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  • 2009-05-21
2009.02.05, Naohiko Fukada, Former President of Osaka University of Arts

On February 5, 2009, the NCL received a letter from Mr. Naohiko Fukada, formerly the president of Osaka University of Arts and currently professor emeritus at Doshisha Women's College of Liberal Arts in Japan. In his letter, Mr. Fukada informed that there are many Chinese classical works of literature in Japan and also many such works in his possession, however he was unable to locate original texts of the Spring and Autumn Annals, Book of Odes and Dhammapada. Many years ago, Mr. Fukada presented a well-received lecture at the "International Asia-Pacific Innovative Art and Design Symposium" at the National Taiwan Normal University. During his stay, he was deeply moved by the academic enthusiasm, beauty and customs of Taiwan. He also purchased copies of the Four Books, Journey to the West and Tending the Roots of Wisdom and was highly impressed by the high quality of printing and paper in Taiwan's publishing industry. He was thus inspired to write a letter to NCL Director-general Karl Min Ku to request advice on purchasing books. A devoted researcher, Mr. Fukada, now 85, has retired from academia yet he continues to read tirelessly. He enjoys the elegant and beautiful verse of the Chinese classics, yet was troubled by the difficulty in obtaining such works. From the letter, Director-general Ku could sense Mr. Fukada's passion for learning and love for classical Chinese culture. He therefore promptly selected appropriate editions of the volumes and sent them to Mr. Fukada with the wish of building bridges of friendship through books and gaining a new international friend in academia. On February 24, Director-general Ku received a second letter from Mr. Fukada thanking the director-general for his kind gift. He wrote: "Director-general Ku, I deeply treasure the classics that you sent. In fact, I have three volumes of the Japanese version of the Dhammapada, but I did not have the commentary, annotated or original language versions, making it impossible to enjoy the sound and rhyme of the original text. I am truly and deeply moved to receive the folded-page classics that you sent. The Japanese method of reading Chinese anthologies is to first read the kanji and then the pronunciation, so that after reflecting on the meaning the simple and succinct sounds can turn into music. As a boy, I heard of the 呪文Thus Have I Heard. But it was only after reading the Aparimitayur Sutra and Amitabha Sutra that I could truly appreciate "Thus Have I Heard," and the preciousness of Chinese culture. China has made many inventions, such as paper, gunpowder, the compass and woodblock printing. Long live Chinese culture!" In the letter, Mr. Fukada also shared his thoughts on education. He wrote: "As I see it, education is not the passing on of knowledge. Knowledge is the writing and past events of others. The purpose of education is to appreciate the delight of knowledge. Ignorance is the prelude to knowledge. It is only people who know who come across things they don't know. Education is invention and cultivates inventive people. Knowledge is a static state and ignorance the state of motion. From there come knowledge and ignorance is dispelled. People with things to do and things they love are what make our society alive. I have been moved by many books. Possessing knowledge is not the same as having the ability to think. I am moved by this philosophy of life." Mr. Fukada closed his letter with words of strong approval for Taiwan, writing: "Taiwan is indeed a great state!" (Chinese text by Ms. Lin An-chi, NCL Circulation Division)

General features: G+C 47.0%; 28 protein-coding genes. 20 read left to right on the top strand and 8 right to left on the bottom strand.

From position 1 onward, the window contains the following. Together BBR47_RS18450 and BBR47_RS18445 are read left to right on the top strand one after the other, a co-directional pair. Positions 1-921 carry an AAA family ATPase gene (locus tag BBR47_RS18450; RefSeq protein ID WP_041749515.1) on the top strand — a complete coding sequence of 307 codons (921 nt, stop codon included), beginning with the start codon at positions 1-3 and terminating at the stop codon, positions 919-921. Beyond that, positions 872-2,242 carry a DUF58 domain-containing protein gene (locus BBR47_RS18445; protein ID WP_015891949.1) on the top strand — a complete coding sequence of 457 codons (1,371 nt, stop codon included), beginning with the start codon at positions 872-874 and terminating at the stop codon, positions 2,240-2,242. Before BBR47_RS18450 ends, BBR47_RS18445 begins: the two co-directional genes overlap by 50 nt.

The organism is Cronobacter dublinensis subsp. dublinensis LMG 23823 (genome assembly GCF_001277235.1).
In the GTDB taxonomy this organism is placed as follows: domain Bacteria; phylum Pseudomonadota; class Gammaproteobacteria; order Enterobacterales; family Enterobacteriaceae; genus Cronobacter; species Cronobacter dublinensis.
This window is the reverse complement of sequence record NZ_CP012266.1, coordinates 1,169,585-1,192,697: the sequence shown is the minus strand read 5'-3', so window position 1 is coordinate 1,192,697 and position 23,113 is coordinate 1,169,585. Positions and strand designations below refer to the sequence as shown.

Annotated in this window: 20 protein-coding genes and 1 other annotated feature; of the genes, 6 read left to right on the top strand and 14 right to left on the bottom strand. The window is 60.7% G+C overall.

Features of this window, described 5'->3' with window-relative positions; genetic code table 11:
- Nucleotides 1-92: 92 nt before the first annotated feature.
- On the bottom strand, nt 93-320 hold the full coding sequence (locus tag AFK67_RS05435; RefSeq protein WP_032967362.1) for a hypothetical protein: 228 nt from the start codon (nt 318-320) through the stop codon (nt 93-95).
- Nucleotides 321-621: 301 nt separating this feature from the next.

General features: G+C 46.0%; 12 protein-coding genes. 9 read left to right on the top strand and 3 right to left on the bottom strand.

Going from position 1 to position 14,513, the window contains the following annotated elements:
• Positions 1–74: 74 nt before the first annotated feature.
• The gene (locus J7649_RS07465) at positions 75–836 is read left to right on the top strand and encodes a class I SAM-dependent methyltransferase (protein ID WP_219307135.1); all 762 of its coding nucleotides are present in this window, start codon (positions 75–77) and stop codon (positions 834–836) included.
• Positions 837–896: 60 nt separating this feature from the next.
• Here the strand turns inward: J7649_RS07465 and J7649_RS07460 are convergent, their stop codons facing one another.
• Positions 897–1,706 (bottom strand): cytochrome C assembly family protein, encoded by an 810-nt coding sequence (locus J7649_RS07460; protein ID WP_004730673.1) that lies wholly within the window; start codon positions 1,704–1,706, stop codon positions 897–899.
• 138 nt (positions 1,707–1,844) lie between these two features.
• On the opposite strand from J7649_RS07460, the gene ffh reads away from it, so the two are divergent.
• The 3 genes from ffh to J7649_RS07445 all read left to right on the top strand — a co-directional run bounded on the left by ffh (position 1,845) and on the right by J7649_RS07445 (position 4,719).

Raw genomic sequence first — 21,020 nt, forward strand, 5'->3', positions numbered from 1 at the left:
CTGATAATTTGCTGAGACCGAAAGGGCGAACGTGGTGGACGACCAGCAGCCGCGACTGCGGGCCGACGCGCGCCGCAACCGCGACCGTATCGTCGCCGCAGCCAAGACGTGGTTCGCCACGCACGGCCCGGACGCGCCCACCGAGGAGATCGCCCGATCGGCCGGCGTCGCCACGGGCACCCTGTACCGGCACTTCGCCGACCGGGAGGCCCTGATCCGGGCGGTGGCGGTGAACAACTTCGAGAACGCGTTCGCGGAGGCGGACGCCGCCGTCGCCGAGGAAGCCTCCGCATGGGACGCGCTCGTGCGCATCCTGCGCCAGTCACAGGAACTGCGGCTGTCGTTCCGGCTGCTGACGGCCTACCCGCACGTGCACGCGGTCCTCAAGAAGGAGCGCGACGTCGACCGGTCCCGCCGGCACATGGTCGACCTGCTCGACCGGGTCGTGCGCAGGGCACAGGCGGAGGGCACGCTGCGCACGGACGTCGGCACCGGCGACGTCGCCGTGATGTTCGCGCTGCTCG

Last Update Time:2009-12-24